Sep 29, 2006·Journal of Virology·Meike HassStephan Günther
Aug 10, 2012·Journal of Virology·Nicholas L BairdJack H Nunberg
Nov 26, 2010·Journal of Virology·Giulia PasqualStefan Kunz
Dec 17, 2010·Journal of Virology·Jesica M Levingston MacleodNora Lopez
Jan 21, 2011·Journal of Virology·Olena ShtankoYoshihiro Kawaoka
Oct 1, 2011·Journal of Virology·Maria Eugenia LoureiroNora Lopez
Feb 22, 2012·Journal of Virology·Shuzo UrataJuan Carlos de la Torre
Sep 13, 2003·Journal of Virology·Rodrigo JácamoMaría T Franze-Fernández
Sep 29, 2004·Journal of Virology·Mar PerezJuan Carlos de la Torre
Nov 27, 2004·Journal of Virology·Meike HassStephan Günther
Mar 3, 2004·Journal of Virology·Tatjana I CornuJuan Carlos de la Torre
Mar 16, 2005·Journal of Virology·Allison GrosethRamon Flick

❮ Previous
Next ❯

Related Concepts

Trending Feeds


Coronaviruses encompass a large family of viruses that cause the common cold as well as more serious diseases, such as the ongoing outbreak of coronavirus disease 2019 (COVID-19; formally known as 2019-nCoV). Coronaviruses can spread from animals to humans; symptoms include fever, cough, shortness of breath, and breathing difficulties; in more severe cases, infection can lead to death. This feed covers recent research on COVID-19.


Blastomycosis fungal infections spread through inhaling Blastomyces dermatitidis spores. Discover the latest research on blastomycosis fungal infections here.

Nuclear Pore Complex in ALS/FTD

Alterations in nucleocytoplasmic transport, controlled by the nuclear pore complex, may be involved in the pathomechanism underlying multiple neurodegenerative diseases including Amyotrophic Lateral Sclerosis and Frontotemporal Dementia. Here is the latest research on the nuclear pore complex in ALS and FTD.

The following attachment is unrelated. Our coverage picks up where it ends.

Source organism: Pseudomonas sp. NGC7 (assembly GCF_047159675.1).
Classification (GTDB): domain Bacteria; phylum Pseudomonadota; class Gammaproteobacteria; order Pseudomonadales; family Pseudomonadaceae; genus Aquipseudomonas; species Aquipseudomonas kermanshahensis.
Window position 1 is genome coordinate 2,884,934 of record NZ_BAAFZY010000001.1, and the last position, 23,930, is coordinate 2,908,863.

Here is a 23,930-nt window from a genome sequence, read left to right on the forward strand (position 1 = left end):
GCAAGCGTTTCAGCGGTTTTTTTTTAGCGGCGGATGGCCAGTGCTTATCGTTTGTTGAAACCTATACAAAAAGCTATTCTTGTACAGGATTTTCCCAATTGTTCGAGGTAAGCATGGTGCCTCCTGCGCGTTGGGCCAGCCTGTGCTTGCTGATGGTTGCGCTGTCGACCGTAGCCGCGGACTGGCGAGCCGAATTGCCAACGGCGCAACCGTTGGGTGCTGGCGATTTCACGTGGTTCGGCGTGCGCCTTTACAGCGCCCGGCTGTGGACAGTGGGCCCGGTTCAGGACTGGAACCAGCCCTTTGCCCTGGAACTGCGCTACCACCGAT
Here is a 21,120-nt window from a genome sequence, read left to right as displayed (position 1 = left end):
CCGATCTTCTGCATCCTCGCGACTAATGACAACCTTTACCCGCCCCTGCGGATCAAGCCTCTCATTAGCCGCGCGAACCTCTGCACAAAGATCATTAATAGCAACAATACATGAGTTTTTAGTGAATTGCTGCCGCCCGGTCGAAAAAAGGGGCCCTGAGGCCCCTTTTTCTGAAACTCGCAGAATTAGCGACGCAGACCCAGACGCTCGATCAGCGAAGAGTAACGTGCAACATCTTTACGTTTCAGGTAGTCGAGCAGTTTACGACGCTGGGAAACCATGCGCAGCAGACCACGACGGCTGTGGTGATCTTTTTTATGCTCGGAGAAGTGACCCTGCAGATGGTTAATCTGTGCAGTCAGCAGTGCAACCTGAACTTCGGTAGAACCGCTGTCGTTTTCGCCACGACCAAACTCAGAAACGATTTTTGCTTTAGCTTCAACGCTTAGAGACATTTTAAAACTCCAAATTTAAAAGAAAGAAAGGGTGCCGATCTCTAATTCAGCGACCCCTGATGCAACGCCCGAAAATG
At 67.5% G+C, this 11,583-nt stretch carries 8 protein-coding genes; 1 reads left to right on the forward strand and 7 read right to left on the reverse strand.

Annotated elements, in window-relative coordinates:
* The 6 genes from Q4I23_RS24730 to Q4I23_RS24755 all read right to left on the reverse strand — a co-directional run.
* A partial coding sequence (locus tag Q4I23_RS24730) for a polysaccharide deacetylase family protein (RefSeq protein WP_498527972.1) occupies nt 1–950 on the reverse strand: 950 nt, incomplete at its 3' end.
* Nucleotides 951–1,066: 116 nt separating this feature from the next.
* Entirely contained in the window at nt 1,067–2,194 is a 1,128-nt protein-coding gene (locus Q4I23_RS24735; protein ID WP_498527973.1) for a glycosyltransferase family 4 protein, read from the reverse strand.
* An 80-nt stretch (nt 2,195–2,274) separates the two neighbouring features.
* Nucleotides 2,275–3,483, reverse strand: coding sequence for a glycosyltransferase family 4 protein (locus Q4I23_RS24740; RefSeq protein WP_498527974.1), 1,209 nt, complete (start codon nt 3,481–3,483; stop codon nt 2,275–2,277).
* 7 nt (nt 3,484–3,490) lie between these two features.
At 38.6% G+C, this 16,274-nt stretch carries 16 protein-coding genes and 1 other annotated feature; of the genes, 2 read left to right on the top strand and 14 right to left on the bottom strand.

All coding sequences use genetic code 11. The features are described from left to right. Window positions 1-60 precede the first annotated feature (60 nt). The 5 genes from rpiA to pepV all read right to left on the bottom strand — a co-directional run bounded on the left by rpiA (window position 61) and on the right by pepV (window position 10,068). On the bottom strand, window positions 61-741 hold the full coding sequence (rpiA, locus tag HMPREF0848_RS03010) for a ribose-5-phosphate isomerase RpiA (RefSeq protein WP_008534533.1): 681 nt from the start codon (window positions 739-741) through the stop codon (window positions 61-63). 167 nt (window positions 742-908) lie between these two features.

Applications of Molecular Barcoding

The concept of molecular barcoding is that each original DNA or RNA molecule is attached to a unique sequence barcode. Sequence reads having different barcodes represent different original molecules, while sequence reads having the same barcode are results of PCR duplication from one original molecule. Discover the latest research on molecular barcoding here.

Chronic Fatigue Syndrome

Chronic fatigue syndrome is a disease characterized by unexplained disabling fatigue; the pathology of which is incompletely understood. Discover the latest research on chronic fatigue syndrome here.

Evolution of Pluripotency

Pluripotency refers to the ability of a cell to develop into three primary germ cell layers of the embryo. This feed focuses on the mechanisms that underlie the evolution of pluripotency. Here is the latest research.

Position Effect Variegation

Position Effect Variagation occurs when a gene is inactivated due to its positioning near heterochromatic regions within a chromosome. Discover the latest research on Position Effect Variagation here.

STING Receptor Agonists

Stimulator of IFN genes (STING) are a group of transmembrane proteins that are involved in the induction of type I interferon that is important in the innate immune response. The stimulation of STING has been an active area of research in the treatment of cancer and infectious diseases. Here is the latest research on STING receptor agonists.


Microbicides are products that can be applied to vaginal or rectal mucosal surfaces with the goal of preventing, or at least significantly reducing, the transmission of sexually transmitted infections. Here is the latest research on microbicides.